Idiopathic pulmonary fibrosis (IPF) is a non-neoplastic pulmonary disease that is characterized by the formation of scar tissue within the lungs in the absence of any known provocation. IPF is a rare disease which affects approximately 5 million persons worldwide. The prevalence is estimated to be slightly greater in men (20.2/100,000) than in women (13.2/100,000). The mean age at presentation is 66 years. IPF initially manifests with symptoms of exercise-induced breathless and dry coughing. Auscultation of the lungs reveals early inspiratory crackles, predominantly located in the lower posterior lung zones upon physical exam. Clubbing is found in approximately 50% of IPF patients. Cor pulmonale develops in association with end-stage disease. In that case, classic signs of right heart failure may be present. Etiology remains incompletely understood. Some environmental factors may be associated with IPF (cigarette smoking, exposure to silica and livestock). IPF is recognized on high-resolution computed tomography by peripheral, subpleural lower lobe reticular opacities in association with subpleural honeycomb changes. IPF is associated with a pathological lesion known as usual interstitial pneumonia (UIP). The UIP pattern consists of normal lung alternating with patches of dense fibrosis, taking the form of collagen sheets. The diagnosis of IPF requires correlation of the clinical setting with radiographic images and a lung biopsy. In the absence of lung biopsy, the diagnosis of IPF can be made by defined clinical criteria that were published in guidelines endorsed by several professional societies. Differential diagnosis includes other idiopathic interstitial pneumonia, connective tissue diseases (systemic sclerosis, polymyositis, rheumatoid arthritis), forme fruste of autoimmune disorders, chronic hypersensitivity pneumonitis and other environmental (sometimes occupational) exposures. IPF is typically progressive and leads to significant disability. The median survival is 2 to 5 years from the time of diagnosis. Medical therapy is ineffective in the treatment of IPF. New molecular therapeutic targets have been identified and several clinical trials are investigating the efficacy of novel medication. Meanwhile, pulmonary transplantation remains a viable option for patients with IPF. It is expected that, during the next decade, considerable progress will be made toward the understanding and treatment of this devastating illness.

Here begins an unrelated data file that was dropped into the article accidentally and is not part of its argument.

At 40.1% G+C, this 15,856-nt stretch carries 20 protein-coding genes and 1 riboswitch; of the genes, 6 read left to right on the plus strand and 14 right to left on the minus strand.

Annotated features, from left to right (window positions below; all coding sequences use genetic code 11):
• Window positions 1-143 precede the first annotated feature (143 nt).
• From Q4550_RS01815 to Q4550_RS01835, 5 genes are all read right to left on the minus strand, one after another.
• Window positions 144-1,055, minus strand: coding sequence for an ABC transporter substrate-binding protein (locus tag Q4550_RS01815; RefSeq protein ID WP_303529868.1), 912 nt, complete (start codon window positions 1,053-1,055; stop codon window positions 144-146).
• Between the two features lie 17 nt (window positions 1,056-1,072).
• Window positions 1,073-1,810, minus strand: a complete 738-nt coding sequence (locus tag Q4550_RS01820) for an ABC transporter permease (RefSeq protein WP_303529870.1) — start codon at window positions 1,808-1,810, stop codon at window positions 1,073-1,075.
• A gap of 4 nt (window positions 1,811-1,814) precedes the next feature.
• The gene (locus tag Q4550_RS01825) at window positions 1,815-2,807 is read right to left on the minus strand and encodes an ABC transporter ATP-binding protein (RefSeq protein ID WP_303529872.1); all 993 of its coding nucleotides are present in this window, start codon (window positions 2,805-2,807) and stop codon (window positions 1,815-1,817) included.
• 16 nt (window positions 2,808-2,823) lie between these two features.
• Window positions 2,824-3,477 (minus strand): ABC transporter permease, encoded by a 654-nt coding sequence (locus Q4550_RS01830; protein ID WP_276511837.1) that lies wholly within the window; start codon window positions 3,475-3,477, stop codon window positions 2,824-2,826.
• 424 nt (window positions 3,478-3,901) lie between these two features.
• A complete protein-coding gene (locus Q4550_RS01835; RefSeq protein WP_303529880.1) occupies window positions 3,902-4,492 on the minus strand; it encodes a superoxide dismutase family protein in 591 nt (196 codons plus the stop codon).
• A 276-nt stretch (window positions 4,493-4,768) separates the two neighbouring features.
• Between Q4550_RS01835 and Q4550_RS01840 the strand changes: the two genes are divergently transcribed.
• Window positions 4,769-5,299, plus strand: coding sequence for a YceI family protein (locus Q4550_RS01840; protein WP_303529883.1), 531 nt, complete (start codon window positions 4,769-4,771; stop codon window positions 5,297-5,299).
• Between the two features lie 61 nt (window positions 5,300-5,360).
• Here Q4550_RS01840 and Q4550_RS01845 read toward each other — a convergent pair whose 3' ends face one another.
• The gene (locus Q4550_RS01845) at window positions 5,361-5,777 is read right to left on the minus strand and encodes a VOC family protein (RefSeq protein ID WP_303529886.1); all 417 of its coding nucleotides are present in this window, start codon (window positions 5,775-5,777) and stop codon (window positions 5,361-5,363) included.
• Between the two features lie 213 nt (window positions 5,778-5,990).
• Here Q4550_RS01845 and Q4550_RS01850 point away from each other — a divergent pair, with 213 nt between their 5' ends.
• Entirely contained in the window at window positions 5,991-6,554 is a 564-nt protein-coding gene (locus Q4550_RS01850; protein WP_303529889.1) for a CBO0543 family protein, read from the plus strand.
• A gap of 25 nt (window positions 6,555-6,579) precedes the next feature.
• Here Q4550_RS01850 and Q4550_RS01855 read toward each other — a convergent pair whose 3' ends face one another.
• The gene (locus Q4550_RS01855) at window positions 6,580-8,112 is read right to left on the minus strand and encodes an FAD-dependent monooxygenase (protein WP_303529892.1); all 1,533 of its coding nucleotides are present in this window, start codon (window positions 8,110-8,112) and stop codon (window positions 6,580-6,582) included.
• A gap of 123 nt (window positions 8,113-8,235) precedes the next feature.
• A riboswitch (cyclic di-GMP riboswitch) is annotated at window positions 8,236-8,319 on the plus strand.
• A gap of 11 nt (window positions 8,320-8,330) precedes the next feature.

Twitter Demographics